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Old 2020-02-23, 00:04   #18
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in this range look at this

3*x*(x+1)/2-3*y*(y-1)/2+(3*x+1)*(3*x+2)/2=(3*N-1)/8

and by varying the x you will see that

if x > x(0)
[[[h(n)-h(n-1)]-[h(n-1)-(h(n-2))]]-[[h(n-1)-h(n-2)]-[h(n-2)-(h(n-3))]]]
>
[[[h(n-1)-h(n-2)]-[h(n-2)-(h(n-3))]]-[[h(n-2)-h(n-3)]-[h(n-3)-(h(n-4))]]]

if x < x(0)
[[[h(n)-h(n-1)]-[h(n-1)-(h(n-2))]]-[[h(n-1)-h(n-2)]-[h(n-2)-(h(n-3))]]]
<
[[[h(n-1)-h(n-2)]-[h(n-2)-(h(n-3))]]-[[h(n-2)-h(n-3)]-[h(n-3)-(h(n-4))]]]
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Old 2020-02-23, 01:13   #19
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Just so you know, no one is paying attention to you any more.

You need to test your own equations, and demonstrate them on larger numbers.
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Old 2020-02-24, 09:37   #20
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In summary

Given an N = p * q in the form (p + q-4) mod 8 = 0

with p and q not necessarily prime but odd numbers

then

given the system

solve h=[x^2-[4*x-1+4*x-1-3*(y-2)]*(y-1)/2]
,
k=(x+1)*(2*(x-y+1)+1)+(x-y)*(x-y+1)
,
(3*N-1)/8+h=2*((3*N-1)/8-1)/3+k
,
k-2*h=(x+1)^2+2*[x^2-(x-y+1)^2]
,
k>0
,
y>0
,
x>0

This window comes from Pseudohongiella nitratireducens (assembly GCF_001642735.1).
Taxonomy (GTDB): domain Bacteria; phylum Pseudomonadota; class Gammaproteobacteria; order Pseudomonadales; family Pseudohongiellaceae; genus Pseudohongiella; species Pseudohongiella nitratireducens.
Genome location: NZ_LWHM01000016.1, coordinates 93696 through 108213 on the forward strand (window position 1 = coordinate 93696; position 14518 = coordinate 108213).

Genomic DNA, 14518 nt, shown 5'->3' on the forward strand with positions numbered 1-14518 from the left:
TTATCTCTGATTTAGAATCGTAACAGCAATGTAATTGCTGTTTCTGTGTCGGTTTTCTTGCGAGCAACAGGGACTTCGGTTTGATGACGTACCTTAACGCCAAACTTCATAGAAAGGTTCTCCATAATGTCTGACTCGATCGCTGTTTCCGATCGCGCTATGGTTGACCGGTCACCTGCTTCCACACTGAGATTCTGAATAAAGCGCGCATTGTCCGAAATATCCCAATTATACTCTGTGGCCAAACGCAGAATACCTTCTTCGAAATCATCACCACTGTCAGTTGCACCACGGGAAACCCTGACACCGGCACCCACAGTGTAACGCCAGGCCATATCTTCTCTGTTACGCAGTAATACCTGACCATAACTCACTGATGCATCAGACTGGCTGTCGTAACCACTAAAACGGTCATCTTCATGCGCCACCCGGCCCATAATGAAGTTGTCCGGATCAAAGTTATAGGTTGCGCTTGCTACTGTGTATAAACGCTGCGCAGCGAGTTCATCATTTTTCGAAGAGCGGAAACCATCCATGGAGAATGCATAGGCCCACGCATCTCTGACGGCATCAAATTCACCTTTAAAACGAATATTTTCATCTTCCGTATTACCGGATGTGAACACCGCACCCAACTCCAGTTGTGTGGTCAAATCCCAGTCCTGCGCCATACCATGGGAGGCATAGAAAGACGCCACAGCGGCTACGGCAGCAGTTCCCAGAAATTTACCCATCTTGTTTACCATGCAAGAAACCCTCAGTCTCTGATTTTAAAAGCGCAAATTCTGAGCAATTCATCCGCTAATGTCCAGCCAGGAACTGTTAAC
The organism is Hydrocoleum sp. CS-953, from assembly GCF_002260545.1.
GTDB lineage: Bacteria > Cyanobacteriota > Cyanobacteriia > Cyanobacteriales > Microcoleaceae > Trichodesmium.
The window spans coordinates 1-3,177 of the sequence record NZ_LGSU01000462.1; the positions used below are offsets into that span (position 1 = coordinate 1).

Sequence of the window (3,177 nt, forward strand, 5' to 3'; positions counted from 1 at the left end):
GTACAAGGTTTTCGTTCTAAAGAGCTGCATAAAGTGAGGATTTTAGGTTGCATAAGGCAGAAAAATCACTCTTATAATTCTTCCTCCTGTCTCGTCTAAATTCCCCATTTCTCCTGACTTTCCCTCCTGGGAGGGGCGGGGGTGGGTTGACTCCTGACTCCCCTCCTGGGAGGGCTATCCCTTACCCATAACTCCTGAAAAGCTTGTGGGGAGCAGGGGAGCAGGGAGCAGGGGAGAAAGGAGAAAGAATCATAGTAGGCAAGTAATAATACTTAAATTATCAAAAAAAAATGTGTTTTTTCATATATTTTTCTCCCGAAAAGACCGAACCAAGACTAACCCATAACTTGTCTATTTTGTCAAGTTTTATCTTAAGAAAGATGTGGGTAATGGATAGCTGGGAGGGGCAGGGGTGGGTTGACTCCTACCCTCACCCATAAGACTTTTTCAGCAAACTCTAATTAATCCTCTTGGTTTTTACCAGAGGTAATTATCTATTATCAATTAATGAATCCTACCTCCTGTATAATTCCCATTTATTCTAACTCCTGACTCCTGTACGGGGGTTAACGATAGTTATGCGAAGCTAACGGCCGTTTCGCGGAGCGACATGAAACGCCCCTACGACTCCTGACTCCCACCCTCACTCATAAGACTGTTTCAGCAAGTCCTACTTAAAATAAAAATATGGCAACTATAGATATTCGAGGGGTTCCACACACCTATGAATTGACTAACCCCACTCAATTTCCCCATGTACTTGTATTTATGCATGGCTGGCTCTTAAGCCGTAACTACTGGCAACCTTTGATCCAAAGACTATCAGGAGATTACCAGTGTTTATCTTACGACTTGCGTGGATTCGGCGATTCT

,
y

you will have that

q=2*(3*x+1-(x-y+1))+1 e p=2*(3*x+1-(x-y+1))+1-(4*y-2)

I put forward a hypothesis that in the range sought

as x changes, h behaves in this way

called x (0) the x sought

then

if x > x(0)

[[[h(n)-h(n-1)]-[h(n-1)-(h(n-2))]]-[[h(n-1)-h(n-2)]-[h(n-2)-(h(n-3))]]]

>

[[[h(n-1)-h(n-2)]-[h(n-2)-(h(n-3))]]-[[h(n-2)-h(n-3)]-[h(n-3)-(h(n-4))]]]

if x < x(0)

[[[h(n)-h(n-1)]-[h(n-1)-(h(n-2))]]-[[h(n-1)-h(n-2)]-[h(n-2)-(h(n-3))]]]

<

[[[h(n-1)-h(n-2)]-[h(n-2)-(h(n-3))]]-[[h(n-2)-h(n-3)]-[h(n-3)-(h(n-4))]]]

so if the hypothesis were right we should have another interval (maybe)
and at least the factorization of N should be solved in at least logarithmic times


Someone could kindly deny or confirm this hypothesis
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Old 2020-02-24, 14:21   #21
Alberico Lepore
 
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Quote:
Originally Posted by mathwiz View Post
Just so you know, no one is paying attention to you any more.

You need to test your own equations, and demonstrate them on larger numbers.
I try to give you a demonstration

The rank of this system system

solve
h=[x^2-[4*x-1+4*x-1-3*(y-2)]*(y-1)/2]
,
k=(x+1)*(2*(x-y+1)+1)+(x-y)*(x-y+1)
,
(3*N-1)/8+h=2*((3*N-1)/8-1)/3+k
,
k-2*h=(x+1)^2+2*[x^2-(x-y+1)^2]

does not increase by adding this 3*x*(x+1)/2-3*y*(y-1)/2+(3*x+1)*(3*x+2)/2=(3*N-1)/8

and the rank of

3*x*(x+1)/2-3*y*(y-1)/2+(3*x+1)*(3*x+2)/2=(3*N-1)/8

does not increase by adding this [2*(3*x+1-(x-y+1))+1]*[2*(3*x+1-(x-y+1))+1-(4*y-2)]=N

therefore [2*(3*x+1-(x-y+1))+1] and [2*(3*x+1-(x-y+1))+1-(4*y-2)] are factors of N

If they are integer N factors then x and y are integers

so it is also h and therefore also k

k>0 if p>= (p+q)/4

It remains to prove my hypothesis

Last fiddled with by Alberico Lepore on 2020-02-24 at 14:24
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Old 2020-02-24, 18:42   #22
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for x<7

5+(8+8+4*(x-2))*(x-1)/2>(3*N-1)/8-2*((3*N-1)/8-1)/3>4+(6+6+3*(x-2))*(x-1)/2

Last fiddled with by Alberico Lepore on 2020-02-24 at 18:48